Monday, February 3, 2014

Stop Quoting the Bible

Without Context

Look at the Forest and the Trees

"Biblicism" is a term that is hurled by liberals at those who take the Bible in the ordinary sense of its words ("literally" as they say) and treat it as authoritative for belief and behavior. The very idea that an ancient book written over thousands of years by who knows how many human authors could trump our enlightened thinking and morals!

But there are other ways the term is used. One of them is the same as what is sometimes called "proof-texting." This sort of biblicism asserts a truth and attaches a Bible text or texts to it as proof without sufficient regard for whether the text(s) actually establishes or supports the asserted truth. 

Andree Seu Peterson
World Columnist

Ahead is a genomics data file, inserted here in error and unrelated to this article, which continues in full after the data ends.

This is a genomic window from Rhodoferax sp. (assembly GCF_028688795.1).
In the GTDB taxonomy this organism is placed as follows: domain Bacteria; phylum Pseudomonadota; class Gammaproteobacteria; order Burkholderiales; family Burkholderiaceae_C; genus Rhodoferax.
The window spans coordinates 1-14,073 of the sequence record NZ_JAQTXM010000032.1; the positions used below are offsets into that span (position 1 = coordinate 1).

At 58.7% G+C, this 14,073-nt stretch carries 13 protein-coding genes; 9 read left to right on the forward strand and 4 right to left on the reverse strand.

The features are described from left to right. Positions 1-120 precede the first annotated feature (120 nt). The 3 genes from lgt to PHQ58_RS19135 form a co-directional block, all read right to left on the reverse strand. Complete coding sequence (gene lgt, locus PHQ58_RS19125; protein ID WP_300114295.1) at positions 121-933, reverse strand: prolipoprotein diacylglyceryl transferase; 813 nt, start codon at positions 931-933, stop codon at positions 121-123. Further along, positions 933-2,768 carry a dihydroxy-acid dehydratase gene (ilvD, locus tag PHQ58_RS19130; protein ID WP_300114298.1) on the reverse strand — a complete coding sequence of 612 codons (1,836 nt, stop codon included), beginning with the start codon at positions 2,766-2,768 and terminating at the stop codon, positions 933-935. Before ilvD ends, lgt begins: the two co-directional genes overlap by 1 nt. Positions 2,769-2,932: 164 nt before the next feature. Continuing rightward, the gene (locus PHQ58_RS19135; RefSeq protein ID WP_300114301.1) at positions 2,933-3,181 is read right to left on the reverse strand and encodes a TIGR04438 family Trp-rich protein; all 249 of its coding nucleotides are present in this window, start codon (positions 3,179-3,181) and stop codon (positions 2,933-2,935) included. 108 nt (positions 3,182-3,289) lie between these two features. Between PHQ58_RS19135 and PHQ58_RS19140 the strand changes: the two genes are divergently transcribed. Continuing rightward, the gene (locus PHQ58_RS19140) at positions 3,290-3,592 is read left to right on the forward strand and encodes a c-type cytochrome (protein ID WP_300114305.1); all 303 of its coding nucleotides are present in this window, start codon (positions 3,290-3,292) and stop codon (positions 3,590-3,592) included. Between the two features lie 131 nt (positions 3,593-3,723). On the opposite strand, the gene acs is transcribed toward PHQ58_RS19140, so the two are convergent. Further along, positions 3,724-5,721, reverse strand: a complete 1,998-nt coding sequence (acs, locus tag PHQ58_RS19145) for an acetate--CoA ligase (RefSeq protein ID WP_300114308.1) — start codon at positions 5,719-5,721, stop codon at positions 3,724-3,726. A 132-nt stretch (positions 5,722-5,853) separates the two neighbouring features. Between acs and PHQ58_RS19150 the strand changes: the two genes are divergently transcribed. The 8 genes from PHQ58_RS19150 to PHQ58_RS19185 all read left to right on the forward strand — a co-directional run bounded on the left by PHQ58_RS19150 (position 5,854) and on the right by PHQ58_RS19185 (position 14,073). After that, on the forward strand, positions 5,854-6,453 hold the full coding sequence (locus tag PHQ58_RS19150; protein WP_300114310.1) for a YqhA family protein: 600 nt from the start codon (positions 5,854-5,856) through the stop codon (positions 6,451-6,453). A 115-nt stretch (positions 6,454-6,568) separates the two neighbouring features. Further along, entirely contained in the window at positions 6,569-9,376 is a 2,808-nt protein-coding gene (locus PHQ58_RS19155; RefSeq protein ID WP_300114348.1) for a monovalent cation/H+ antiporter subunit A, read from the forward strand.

Recently I have come across two examples of this kind of biblicism in the work of a writer with whom I have disagreed before, Andree Seu Peterson, columnist for World magazine.  I will adddress one of them here and the other, I hope, at another time.

In the column considered here Mrs. Peterson addresses a "confession" by a Christian counselor that into his   mind popped the thought that the death of his parents would mean his enrichment by way of receiving his inheritance. Mrs. Peterson poses this question:
How do you call this one? A proof that we are hopeless sinners and our thoughts are only evil continually? Or, a temptation of the devil that can and must be rebuked for a victory in Christ? Our belief regarding that single question will affect everything we do today as we take our hat and coat and walk out the door.